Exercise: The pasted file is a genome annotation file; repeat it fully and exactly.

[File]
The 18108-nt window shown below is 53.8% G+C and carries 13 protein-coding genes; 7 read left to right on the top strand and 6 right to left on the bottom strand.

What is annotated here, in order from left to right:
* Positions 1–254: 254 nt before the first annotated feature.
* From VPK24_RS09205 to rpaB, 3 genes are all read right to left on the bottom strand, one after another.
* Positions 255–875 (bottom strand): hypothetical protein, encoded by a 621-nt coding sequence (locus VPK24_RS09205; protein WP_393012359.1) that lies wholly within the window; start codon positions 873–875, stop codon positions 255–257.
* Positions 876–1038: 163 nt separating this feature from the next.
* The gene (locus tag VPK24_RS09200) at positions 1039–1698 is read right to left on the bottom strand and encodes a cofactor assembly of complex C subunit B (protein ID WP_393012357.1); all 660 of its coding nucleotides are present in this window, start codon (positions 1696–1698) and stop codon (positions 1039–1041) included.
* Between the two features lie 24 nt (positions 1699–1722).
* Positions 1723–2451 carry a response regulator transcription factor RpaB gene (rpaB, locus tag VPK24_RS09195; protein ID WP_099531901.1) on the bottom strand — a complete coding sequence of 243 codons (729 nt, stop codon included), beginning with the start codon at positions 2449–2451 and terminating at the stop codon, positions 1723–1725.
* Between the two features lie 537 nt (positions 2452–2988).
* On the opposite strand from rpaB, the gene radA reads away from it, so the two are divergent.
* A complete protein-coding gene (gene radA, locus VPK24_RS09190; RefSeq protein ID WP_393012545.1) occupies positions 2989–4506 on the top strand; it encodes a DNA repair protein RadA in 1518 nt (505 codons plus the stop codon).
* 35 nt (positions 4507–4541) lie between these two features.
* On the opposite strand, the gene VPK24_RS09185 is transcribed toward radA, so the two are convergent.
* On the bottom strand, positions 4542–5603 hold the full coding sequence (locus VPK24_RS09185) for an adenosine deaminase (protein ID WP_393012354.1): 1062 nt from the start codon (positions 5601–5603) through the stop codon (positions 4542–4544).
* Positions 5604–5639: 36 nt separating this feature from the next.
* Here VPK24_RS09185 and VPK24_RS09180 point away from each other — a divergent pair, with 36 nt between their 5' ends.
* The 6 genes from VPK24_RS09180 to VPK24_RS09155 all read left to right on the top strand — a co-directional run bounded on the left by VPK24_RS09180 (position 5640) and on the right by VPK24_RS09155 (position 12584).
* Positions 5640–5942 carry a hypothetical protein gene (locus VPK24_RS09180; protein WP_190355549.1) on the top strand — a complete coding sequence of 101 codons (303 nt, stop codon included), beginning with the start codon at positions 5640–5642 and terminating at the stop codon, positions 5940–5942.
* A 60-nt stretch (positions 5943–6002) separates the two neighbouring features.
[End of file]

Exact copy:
The 18108-nt window shown below is 53.8% G+C and carries 13 protein-coding genes; 7 read left to right on the top strand and 6 right to left on the bottom strand.

What is annotated here, in order from left to right:
* Positions 1–254: 254 nt before the first annotated feature.
* From VPK24_RS09205 to rpaB, 3 genes are all read right to left on the bottom strand, one after another.
* Positions 255–875 (bottom strand): hypothetical protein, encoded by a 621-nt coding sequence (locus VPK24_RS09205; protein WP_393012359.1) that lies wholly within the window; start codon positions 873–875, stop codon positions 255–257.
* Positions 876–1038: 163 nt separating this feature from the next.
* The gene (locus tag VPK24_RS09200) at positions 1039–1698 is read right to left on the bottom strand and encodes a cofactor assembly of complex C subunit B (protein ID WP_393012357.1); all 660 of its coding nucleotides are present in this window, start codon (positions 1696–1698) and stop codon (positions 1039–1041) included.
* Between the two features lie 24 nt (positions 1699–1722).
* Positions 1723–2451 carry a response regulator transcription factor RpaB gene (rpaB, locus tag VPK24_RS09195; protein ID WP_099531901.1) on the bottom strand — a complete coding sequence of 243 codons (729 nt, stop codon included), beginning with the start codon at positions 2449–2451 and terminating at the stop codon, positions 1723–1725.
* Between the two features lie 537 nt (positions 2452–2988).
* On the opposite strand from rpaB, the gene radA reads away from it, so the two are divergent.
* A complete protein-coding gene (gene radA, locus VPK24_RS09190; RefSeq protein ID WP_393012545.1) occupies positions 2989–4506 on the top strand; it encodes a DNA repair protein RadA in 1518 nt (505 codons plus the stop codon).
* 35 nt (positions 4507–4541) lie between these two features.
* On the opposite strand, the gene VPK24_RS09185 is transcribed toward radA, so the two are convergent.
* On the bottom strand, positions 4542–5603 hold the full coding sequence (locus VPK24_RS09185) for an adenosine deaminase (protein ID WP_393012354.1): 1062 nt from the start codon (positions 5601–5603) through the stop codon (positions 4542–4544).
* Positions 5604–5639: 36 nt separating this feature from the next.
* Here VPK24_RS09185 and VPK24_RS09180 point away from each other — a divergent pair, with 36 nt between their 5' ends.
* The 6 genes from VPK24_RS09180 to VPK24_RS09155 all read left to right on the top strand — a co-directional run bounded on the left by VPK24_RS09180 (position 5640) and on the right by VPK24_RS09155 (position 12584).
* Positions 5640–5942 carry a hypothetical protein gene (locus VPK24_RS09180; protein WP_190355549.1) on the top strand — a complete coding sequence of 101 codons (303 nt, stop codon included), beginning with the start codon at positions 5640–5642 and terminating at the stop codon, positions 5940–5942.
* A 60-nt stretch (positions 5943–6002) separates the two neighbouring features.